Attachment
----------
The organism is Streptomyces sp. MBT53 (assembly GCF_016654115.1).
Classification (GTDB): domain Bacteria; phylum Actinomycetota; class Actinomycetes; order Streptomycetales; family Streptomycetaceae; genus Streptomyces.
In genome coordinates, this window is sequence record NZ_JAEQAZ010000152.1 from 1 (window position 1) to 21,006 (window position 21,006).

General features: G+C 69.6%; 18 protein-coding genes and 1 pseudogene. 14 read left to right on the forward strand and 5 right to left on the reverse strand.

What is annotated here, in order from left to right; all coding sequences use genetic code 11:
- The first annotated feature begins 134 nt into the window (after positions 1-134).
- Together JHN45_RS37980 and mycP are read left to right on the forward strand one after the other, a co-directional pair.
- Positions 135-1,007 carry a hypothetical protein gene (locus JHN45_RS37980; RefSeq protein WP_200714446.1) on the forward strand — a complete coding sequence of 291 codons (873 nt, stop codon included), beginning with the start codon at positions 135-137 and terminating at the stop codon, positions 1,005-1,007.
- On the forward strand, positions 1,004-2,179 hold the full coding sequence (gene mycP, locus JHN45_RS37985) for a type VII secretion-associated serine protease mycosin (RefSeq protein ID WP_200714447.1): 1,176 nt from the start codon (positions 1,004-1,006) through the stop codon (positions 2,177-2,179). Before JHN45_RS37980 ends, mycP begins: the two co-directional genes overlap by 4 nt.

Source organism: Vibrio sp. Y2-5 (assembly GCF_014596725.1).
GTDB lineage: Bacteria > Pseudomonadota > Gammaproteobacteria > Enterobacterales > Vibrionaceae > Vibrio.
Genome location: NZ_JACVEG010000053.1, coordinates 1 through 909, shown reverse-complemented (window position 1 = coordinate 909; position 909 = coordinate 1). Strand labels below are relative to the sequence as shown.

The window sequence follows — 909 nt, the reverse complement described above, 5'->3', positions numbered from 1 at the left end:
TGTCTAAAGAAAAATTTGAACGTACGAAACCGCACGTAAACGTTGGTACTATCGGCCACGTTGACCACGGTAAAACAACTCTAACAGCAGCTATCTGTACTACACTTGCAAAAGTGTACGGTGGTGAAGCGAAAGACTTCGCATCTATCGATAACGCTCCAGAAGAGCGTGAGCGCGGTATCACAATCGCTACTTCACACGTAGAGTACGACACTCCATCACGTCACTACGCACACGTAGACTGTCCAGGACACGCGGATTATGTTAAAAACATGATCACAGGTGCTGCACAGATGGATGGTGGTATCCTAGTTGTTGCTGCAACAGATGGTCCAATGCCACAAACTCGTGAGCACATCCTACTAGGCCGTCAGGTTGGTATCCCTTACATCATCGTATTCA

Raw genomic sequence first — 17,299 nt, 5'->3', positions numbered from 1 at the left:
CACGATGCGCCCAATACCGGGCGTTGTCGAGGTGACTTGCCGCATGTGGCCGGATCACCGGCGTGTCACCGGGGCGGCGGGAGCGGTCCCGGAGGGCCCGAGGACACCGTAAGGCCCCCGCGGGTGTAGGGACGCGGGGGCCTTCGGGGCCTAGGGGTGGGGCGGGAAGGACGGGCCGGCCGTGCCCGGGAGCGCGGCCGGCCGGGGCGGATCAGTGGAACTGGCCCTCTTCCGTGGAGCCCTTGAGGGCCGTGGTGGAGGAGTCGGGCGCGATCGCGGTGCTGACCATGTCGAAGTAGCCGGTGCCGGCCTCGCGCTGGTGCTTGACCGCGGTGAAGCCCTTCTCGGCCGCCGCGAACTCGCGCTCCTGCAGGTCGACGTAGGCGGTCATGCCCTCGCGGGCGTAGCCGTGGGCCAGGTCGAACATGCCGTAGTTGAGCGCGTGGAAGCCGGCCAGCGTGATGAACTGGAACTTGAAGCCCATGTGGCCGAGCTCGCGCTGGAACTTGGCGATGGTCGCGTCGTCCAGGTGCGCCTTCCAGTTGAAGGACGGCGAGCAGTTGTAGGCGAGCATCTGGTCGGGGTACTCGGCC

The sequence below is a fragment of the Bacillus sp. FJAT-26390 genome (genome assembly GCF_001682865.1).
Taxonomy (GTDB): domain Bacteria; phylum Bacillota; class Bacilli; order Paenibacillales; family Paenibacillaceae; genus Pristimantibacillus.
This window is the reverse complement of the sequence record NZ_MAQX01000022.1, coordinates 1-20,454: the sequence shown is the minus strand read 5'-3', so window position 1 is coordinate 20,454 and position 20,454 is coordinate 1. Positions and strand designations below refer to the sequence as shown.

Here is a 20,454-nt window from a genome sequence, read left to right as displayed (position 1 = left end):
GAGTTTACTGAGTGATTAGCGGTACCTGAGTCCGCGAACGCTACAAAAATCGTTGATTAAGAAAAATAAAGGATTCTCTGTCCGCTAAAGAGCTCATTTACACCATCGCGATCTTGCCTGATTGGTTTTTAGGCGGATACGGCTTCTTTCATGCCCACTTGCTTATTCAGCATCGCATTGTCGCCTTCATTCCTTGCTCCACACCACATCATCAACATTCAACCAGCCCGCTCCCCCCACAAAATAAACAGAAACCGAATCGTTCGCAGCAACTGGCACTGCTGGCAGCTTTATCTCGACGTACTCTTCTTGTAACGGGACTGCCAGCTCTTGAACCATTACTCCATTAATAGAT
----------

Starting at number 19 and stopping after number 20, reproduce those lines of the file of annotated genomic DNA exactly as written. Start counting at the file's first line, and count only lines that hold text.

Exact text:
This window is the reverse complement of the sequence record NZ_MAQX01000022.1, coordinates 1-20,454: the sequence shown is the minus strand read 5'-3', so window position 1 is coordinate 20,454 and position 20,454 is coordinate 1. Positions and strand designations below refer to the sequence as shown.

Here is a 20,454-nt window from a genome sequence, read left to right as displayed (position 1 = left end):